XHANGING THE WORLD. By Chris Blythe and Dave Richards. Reading International Solidarity Centre Pounds 14.95. 35-39 London Street, Reading RG1 4PS.
How does a teacher approach political issues in the classroom? Should she be scrupulously fair, offering both a right- and a left-wing perspective? Perhaps that is unrealistic. Should she instead admit her own position and let her students adjust accordingly? Possibly, but will her students have the maturity required to do so? Another choice is to play devil's advocate against the majority view, challenging and provoking deeper thought. Again, not easy for either teacher or pupil, but at least a course less likely to accept apparent "givens".
Development issues are as much about politics as about economics. Young people do care about the environment; they are concerned about animal rights; and they get angry about sweatshop workers in less developed countries toiling long hours for a pittance. The problem is that their response is often one-dimensional and superficial - moulded by emotion rather than intellect. The challenge faced by writers of classroom resources for development education is to allow students to reach their own conclusions and to ask fundamental questions, such as: why has this happened; how did we get where we are today; and what are the alternatives?
It is not obvious that these two publications have addressed this. The NEAD magazine, Break the Rules, is aimed at the 14-16 market, both in and out of schools. The latest edition is lively and covers a range of topics, including Nike footwear, which seems to be a common target these days. Unfortunately, it also contains superficial analysis, such as that used in a discussion of the cost of Nike's trainers, and simplistic appeals to the emotion rather than a balanced view of what is and what might be.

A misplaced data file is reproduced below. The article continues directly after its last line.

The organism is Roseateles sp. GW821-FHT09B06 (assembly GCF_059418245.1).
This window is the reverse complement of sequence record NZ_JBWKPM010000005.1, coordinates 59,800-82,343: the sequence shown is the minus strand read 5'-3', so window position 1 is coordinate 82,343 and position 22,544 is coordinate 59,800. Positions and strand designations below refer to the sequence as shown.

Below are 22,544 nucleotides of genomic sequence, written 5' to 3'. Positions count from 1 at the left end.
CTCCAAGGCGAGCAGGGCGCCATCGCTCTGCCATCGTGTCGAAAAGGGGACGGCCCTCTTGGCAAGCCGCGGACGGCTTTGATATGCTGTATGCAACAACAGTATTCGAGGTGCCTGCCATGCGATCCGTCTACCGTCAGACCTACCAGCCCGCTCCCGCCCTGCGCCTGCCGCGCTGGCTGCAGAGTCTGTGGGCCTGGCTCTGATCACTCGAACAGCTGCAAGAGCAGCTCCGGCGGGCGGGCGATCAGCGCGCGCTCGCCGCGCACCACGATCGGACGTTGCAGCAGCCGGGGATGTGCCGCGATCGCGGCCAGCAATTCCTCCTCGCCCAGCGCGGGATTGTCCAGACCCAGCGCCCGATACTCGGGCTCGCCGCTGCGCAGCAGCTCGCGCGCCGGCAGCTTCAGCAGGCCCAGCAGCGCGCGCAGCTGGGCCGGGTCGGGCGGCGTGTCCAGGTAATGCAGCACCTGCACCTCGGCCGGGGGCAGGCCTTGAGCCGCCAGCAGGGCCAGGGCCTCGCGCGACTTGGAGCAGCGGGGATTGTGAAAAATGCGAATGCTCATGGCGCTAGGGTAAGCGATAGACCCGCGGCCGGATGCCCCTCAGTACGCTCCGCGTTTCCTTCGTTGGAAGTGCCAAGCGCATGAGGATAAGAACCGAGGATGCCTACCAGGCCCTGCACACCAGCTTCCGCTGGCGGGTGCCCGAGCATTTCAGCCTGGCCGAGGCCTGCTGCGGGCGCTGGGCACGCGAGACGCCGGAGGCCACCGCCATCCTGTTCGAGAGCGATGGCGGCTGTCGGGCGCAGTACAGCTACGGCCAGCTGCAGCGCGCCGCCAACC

Xhanging the World is a wonderful resource in many ways. It is imaginative, creative, and many of the activities are thought-provoking, but in one way only - big business is bad, the North mercilessly exploits the South, and international currency markets exploit everyone. The answer, say the authors, lies in direct action or consumer resistance.
It is not clear at what age group this material is aimed, although there is a reference to "bright A-level students". More worryingly, there are no explicit learning outcomes. However, there is a mention of the need to emphasise in discussion the "monetarist ideology" that underlies the indebtedness of countries in the South and is the "driving force" behind economic policies in the North. If the reader accepts such statements then this material is for them; if they do not, then it is still to be commended, but only after careful and critical preparation by the teacher - perhaps playing devil's advocate?
David Lines is a lecturer in education and member of the education, environment and economy group at the Institute of Education, University of London
* See Development Extra, centre pages